Is it still worth investing in bank shares?
Bank shares rallied in 2016 – but will the good run continue? We look at why the sector has recovered and examine the latest valuations.
Bank shares rose sharply toward the end of 2016 leaving many investors questioning whether the rally would continue.
The global banking sector returned 13.7% in 2016 with dividends included, according to MSCI data. In comparison, the MSCI World index returned a more modest 8.2%.
Among banks, the biggest gains were made by the US and UK, although Asian and European banks were also significantly higher.
However, the gains have come after years of underperformance which began with the global financial crisis a decade ago. It was the trigger for a wider economic malaise and also led to a crackdown on the banking sector by regulators.
Even after 2016’s gains the MSCI world banking index was still 14.1% lower than it was 10 years ago. If you had invested $1,000 in MSCI world bank index on 31 December in 2006, your investment would be worth $859, as of 31 December 2016.
In comparison, $1,000 invested in the MSCI World Index over the same period would today stand at $1,497. Again, these are total return figures that include the payment of dividends.
Are banks a missed investment opportunity?
US banks led the way in 2016, rising by 23.5%, according to MSCI data.
Valuations rose too. US banks traded at a 47% premium to their 10-year average price-to-earnings ratio (P/E) by the end of 2016. UK banks were 80% above their 10-year average P/E.
The P/E ratio compares the current share price with earnings. If a share, sector or index has a P/E below its long-term average then it might be considered good value, or at least better value than it has been historically. Lower numbers suggest better value.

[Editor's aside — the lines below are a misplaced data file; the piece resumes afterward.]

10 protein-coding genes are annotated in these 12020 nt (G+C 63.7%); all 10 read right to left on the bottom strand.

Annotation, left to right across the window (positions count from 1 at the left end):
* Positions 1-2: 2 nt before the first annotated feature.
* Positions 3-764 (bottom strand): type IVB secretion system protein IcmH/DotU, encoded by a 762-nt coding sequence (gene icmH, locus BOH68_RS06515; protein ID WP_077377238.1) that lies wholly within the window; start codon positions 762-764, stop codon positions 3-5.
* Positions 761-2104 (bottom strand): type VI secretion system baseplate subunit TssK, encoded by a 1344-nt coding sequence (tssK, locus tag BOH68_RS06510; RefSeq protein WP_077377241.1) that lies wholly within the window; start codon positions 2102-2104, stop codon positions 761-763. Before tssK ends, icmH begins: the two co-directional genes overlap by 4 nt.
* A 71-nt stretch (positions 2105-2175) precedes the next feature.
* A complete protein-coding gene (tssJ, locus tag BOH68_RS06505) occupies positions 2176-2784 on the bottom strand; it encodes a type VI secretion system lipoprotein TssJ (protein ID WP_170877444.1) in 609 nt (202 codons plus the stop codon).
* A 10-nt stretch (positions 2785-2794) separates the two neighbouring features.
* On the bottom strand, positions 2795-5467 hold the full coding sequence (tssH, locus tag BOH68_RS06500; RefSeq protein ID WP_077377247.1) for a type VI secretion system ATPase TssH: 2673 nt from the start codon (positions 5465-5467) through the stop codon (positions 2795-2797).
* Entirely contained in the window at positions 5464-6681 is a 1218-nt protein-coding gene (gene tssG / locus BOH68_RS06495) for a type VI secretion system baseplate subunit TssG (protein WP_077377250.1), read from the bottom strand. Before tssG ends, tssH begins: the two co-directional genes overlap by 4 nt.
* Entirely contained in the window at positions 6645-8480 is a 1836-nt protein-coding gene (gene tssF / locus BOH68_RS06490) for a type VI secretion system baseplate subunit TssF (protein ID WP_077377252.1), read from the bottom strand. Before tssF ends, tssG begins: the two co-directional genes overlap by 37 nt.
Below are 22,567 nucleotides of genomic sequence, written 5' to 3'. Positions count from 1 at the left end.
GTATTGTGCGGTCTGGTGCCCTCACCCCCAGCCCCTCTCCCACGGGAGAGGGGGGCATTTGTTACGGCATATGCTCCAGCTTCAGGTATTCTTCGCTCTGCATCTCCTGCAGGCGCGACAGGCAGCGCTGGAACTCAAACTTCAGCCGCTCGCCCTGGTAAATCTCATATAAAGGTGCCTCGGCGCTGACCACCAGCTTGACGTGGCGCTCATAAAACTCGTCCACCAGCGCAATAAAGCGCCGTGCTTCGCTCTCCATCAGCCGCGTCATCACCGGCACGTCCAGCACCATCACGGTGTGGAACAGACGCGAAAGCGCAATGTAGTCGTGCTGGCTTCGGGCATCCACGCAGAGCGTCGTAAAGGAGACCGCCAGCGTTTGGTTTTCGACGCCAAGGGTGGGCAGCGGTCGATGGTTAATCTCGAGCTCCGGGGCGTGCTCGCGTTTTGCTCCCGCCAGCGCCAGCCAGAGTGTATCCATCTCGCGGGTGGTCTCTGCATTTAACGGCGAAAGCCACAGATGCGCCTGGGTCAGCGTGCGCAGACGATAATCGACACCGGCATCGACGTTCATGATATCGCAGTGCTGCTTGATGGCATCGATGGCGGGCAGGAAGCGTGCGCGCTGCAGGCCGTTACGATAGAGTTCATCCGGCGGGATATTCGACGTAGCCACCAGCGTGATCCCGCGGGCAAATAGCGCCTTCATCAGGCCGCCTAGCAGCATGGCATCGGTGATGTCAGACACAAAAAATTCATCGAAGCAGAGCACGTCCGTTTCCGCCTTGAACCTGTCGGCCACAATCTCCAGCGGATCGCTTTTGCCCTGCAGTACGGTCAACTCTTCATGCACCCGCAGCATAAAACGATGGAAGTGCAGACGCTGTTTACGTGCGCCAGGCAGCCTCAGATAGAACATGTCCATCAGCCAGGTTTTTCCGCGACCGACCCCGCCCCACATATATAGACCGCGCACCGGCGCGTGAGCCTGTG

European and Asian banks have become more expensive too, but their P/Es remain below their 10-year averages, according to MSCI data.
Ian Kelly, Fund Manager, Equity Value, takes the analysis further. He said:
We have seen banks shares perform well recently, but the sector remains among the cheapest in the world today. Bank balance sheets have improved dramatically in the decade since the financial crisis, and profitable new business has helped them build significant excess capital. Our focus is on ‘normalised’ profits, which are adjusted to remove the effects of seasonality, revenue and expenses that are unusual or one-time influences. That allows us to consider a ‘normalised’ dividend, which we see as being very substantial when considered against today’s share prices.
Why have banks rallied?
This was primarily because Donald Trump was elected president. His pro-trade, pro-spending rhetoric raised inflation and interest rate expectations.
Rising interest rates are good for banks which get most of their money from deposits, such as savings accounts.
Banks then lend that money back out to other customers at a higher rate. With higher rates they can lend out those deposits at an increased cost.
Some investors also believe that the banks are nearing the end of the process of fixing their balance sheets - effectively a restocking of their financial reserves.
What has happened to bank shares?
Schroders’ analysis of MSCI and Datastream data shows total returns (with dividends included) between 31 December 2006 and 31 December 2016:
- £1,000 in MSCI UK banks would be worth £543
- $1,000 in MSCI US banks would be worth $904
- €1,000 in MSCI European ex-UK and Swiss Banks (data only available from 31 December 2007) would be worth €595
- $1,000 in MSCI Asia all country banks would be worth $979
Why have investors deserted banks?
Regulators have tried to crackdown on the bad practices which contributed to the global financial crisis.